for things that are exceodlng rare to
cast about them and fasten on a radium
u . .
One of tho latest fads- is for tho young
man to have his inamorata's faco
photographed on his finger nail. Then;
If there be a quarrel, Instead of telling
him to go "soak himself," she could di
rect him to tho manicurist for conso
In the long Hat of things that are
clasalfled by thoee seeking divorce as
evidence of "cruel and inhuman treat
ment," one woman has added "smoking
a pipe." Its dollars to dimes that had
the hubby been a cigarette fiend sho
would liave charged' him with assault
and battery with felonious Intent.
From the message of Mayor Morria
to the Council a few weeks ago the fol-
structlon work, Maj. Myton hao rec
ommended John McAndrews of Vernal
us the best man in the State to pick
a route across the reservation.
ALMA E. HARVEY has asked tho
State Board of Barbers' Examiners to
revoke the licens of J. C. McDonald,
manager of the Moler Barber college on
First South street. Harvey alleges
that McDonald has not studied tho
business for one year as an apprenticp
under a qualified . barber and that he,
has not practiced the tonsorlal business
in this or any other State for the pe
riod of one year.
AT A MEETING held In the Four
teenth ward schoolhouse yesterday the
stockholders of tho Utah and Salt Lake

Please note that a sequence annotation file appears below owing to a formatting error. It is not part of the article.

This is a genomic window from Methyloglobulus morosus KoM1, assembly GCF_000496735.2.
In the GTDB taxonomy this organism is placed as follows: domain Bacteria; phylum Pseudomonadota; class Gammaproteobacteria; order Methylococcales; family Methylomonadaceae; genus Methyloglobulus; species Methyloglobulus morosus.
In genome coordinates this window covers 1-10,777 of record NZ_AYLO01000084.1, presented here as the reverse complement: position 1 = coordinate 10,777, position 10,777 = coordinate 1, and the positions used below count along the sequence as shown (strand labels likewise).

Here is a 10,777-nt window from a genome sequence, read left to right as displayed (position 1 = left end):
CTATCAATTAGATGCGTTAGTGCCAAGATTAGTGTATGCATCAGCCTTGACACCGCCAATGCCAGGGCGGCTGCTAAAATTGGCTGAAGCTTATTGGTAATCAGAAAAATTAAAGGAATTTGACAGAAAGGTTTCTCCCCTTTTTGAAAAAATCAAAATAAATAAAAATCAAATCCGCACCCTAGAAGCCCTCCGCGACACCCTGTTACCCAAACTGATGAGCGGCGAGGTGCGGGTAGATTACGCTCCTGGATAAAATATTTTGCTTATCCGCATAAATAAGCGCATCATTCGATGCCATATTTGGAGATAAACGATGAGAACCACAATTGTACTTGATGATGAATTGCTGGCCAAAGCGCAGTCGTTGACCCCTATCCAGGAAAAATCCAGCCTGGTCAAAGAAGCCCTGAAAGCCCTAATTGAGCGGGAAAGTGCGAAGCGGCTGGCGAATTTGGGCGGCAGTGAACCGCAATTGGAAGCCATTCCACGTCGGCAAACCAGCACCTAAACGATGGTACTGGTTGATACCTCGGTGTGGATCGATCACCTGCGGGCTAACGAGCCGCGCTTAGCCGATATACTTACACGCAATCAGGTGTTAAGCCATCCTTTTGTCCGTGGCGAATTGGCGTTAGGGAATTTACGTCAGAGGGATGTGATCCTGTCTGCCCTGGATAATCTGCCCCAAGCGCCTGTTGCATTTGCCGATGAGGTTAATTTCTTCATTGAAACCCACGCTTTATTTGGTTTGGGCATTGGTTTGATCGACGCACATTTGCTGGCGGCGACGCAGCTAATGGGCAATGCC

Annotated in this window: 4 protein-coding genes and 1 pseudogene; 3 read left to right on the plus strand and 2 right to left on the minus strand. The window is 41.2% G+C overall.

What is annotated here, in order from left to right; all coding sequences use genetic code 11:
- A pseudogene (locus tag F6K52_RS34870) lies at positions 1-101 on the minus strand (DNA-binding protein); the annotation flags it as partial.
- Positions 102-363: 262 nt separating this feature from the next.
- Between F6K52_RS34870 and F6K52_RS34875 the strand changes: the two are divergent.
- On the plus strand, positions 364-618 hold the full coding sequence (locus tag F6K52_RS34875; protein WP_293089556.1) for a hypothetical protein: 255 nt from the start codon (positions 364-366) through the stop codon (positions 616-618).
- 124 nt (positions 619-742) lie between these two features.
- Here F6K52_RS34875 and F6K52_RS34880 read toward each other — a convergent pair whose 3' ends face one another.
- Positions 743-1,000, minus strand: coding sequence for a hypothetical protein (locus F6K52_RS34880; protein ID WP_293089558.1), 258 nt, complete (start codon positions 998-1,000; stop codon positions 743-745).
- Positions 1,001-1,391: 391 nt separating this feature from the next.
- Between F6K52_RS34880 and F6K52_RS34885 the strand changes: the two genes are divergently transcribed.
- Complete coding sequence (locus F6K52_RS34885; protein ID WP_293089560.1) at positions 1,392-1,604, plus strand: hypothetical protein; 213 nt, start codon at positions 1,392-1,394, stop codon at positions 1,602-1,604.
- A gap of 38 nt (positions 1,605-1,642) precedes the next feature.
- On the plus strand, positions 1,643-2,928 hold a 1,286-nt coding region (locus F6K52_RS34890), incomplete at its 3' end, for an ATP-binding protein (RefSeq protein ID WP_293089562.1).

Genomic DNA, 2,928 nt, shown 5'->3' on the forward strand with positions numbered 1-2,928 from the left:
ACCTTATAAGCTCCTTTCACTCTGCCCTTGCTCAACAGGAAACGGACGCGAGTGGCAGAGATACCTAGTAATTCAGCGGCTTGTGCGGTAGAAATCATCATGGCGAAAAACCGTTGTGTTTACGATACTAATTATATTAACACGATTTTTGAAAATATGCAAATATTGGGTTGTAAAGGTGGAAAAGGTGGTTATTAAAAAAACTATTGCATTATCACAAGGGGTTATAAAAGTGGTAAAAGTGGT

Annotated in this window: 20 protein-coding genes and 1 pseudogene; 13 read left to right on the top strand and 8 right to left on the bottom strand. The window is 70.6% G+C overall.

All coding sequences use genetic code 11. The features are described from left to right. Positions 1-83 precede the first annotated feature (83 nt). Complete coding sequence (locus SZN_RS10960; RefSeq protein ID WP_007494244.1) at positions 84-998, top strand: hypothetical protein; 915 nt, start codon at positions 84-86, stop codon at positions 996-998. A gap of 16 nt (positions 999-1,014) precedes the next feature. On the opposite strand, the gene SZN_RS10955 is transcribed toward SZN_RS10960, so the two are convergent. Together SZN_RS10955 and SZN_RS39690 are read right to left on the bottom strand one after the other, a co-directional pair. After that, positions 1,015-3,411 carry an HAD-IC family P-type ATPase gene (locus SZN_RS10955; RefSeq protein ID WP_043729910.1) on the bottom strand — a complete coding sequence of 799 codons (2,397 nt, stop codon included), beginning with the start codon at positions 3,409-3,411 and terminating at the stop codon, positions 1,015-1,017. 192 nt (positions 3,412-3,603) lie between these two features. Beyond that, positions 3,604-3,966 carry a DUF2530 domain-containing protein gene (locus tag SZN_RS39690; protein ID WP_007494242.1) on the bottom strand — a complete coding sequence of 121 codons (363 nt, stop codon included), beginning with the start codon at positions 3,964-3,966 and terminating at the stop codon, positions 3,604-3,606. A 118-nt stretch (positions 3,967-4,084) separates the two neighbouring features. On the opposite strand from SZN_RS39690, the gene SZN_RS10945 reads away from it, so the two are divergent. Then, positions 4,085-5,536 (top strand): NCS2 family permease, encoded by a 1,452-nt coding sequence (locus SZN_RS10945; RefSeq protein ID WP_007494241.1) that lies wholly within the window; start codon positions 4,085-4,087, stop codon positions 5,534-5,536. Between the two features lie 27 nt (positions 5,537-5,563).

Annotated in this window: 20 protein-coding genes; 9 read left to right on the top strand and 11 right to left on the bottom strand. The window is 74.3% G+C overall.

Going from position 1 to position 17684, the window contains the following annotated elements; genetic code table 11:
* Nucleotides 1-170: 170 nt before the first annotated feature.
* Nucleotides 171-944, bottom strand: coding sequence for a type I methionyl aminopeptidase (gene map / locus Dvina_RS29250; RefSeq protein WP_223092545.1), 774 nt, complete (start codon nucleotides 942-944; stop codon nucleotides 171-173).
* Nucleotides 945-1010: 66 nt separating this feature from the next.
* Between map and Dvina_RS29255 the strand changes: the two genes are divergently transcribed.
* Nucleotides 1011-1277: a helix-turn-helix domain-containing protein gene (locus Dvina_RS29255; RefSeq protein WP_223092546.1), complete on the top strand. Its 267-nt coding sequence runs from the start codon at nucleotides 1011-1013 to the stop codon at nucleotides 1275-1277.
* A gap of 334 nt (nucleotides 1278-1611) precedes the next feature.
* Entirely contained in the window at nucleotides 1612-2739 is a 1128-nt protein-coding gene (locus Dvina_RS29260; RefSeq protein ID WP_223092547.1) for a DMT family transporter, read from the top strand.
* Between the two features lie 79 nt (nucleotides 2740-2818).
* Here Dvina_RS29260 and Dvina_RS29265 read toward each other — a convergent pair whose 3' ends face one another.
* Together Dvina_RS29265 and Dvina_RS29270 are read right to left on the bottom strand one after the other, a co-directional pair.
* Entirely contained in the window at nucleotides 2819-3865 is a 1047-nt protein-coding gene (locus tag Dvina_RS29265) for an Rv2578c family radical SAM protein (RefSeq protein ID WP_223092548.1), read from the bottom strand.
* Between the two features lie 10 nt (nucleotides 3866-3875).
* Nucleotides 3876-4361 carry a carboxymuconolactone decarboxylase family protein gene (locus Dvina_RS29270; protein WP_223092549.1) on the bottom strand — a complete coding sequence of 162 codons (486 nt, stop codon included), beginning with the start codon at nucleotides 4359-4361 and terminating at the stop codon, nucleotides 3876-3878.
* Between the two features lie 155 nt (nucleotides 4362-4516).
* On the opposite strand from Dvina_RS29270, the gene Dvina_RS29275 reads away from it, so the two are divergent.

Canal company voted to accept the rec
ommendations of the committee on
Utah lake Improvement and to ask for
1E0 second feet of water Instead of the
GO second feet proposed as their allotment.
The one place for comfort and ele
gance. Fireproof: telephones In every
room! modern in every way.
D. J. Sharp Coal Co.
Office, 73 South Main street. Tele
phones 719 and i30.
Rock Springs and Cumberland lump,
nut and alack and anthracite.
Wo are always prepared to deliver
coal the day ordered.
af Eagle " Harbor
Two-Yoar-Old Tot Spirited Away
iWhlla in Sight of His
SEATTLE. Wash.. May 7. The two-year-old
son of R. D. Baker,
a wealthy Seattle merchant, was
kidnaped at 10 o'clock yesterday
morning af Eagle Harbor, a summer
resort located on an Island across tho
bay from this city. The child was
taken as he wa9 passing through a
small grove to join his mother, who was
waiting for him on the brow of a hill.
Great mystery surrounds the affair.
Mrs. Baker stood watching her baby as
he come up a gentle Incline. She turned
her eyes away for a moment and when
she looked again he had disappeared.
The alarm was raised and all day and
all night a party of 150 men thoroughly